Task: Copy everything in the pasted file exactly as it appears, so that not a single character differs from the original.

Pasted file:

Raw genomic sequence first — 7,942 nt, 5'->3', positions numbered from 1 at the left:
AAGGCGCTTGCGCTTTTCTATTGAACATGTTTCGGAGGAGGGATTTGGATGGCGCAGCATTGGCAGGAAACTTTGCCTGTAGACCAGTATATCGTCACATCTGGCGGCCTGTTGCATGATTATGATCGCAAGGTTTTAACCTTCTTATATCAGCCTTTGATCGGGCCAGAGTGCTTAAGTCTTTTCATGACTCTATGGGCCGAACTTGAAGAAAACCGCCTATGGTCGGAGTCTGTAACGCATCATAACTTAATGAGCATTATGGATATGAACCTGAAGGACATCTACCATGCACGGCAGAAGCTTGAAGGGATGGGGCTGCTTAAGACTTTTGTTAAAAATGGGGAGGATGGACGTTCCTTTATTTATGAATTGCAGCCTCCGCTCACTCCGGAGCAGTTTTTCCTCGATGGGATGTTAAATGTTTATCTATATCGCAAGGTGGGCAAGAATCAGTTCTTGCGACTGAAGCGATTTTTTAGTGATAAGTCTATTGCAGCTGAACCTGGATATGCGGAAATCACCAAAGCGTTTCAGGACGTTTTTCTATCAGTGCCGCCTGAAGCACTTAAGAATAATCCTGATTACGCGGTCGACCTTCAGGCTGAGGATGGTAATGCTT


Raw genomic sequence first — 7,942 nt, 5'->3', positions numbered from 1 at the left:
AAGGCGCTTGCGCTTTTCTATTGAACATGTTTCGGAGGAGGGATTTGGATGGCGCAGCATTGGCAGGAAACTTTGCCTGTAGACCAGTATATCGTCACATCTGGCGGCCTGTTGCATGATTATGATCGCAAGGTTTTAACCTTCTTATATCAGCCTTTGATCGGGCCAGAGTGCTTAAGTCTTTTCATGACTCTATGGGCCGAACTTGAAGAAAACCGCCTATGGTCGGAGTCTGTAACGCATCATAACTTAATGAGCATTATGGATATGAACCTGAAGGACATCTACCATGCACGGCAGAAGCTTGAAGGGATGGGGCTGCTTAAGACTTTTGTTAAAAATGGGGAGGATGGACGTTCCTTTATTTATGAATTGCAGCCTCCGCTCACTCCGGAGCAGTTTTTCCTCGATGGGATGTTAAATGTTTATCTATATCGCAAGGTGGGCAAGAATCAGTTCTTGCGACTGAAGCGATTTTTTAGTGATAAGTCTATTGCAGCTGAACCTGGATATGCGGAAATCACCAAAGCGTTTCAGGACGTTTTTCTATCAGTGCCGCCTGAAGCACTTAAGAATAATCCTGATTACGCGGTCGACCTTCAGGCTGAGGATGGTAATGCTT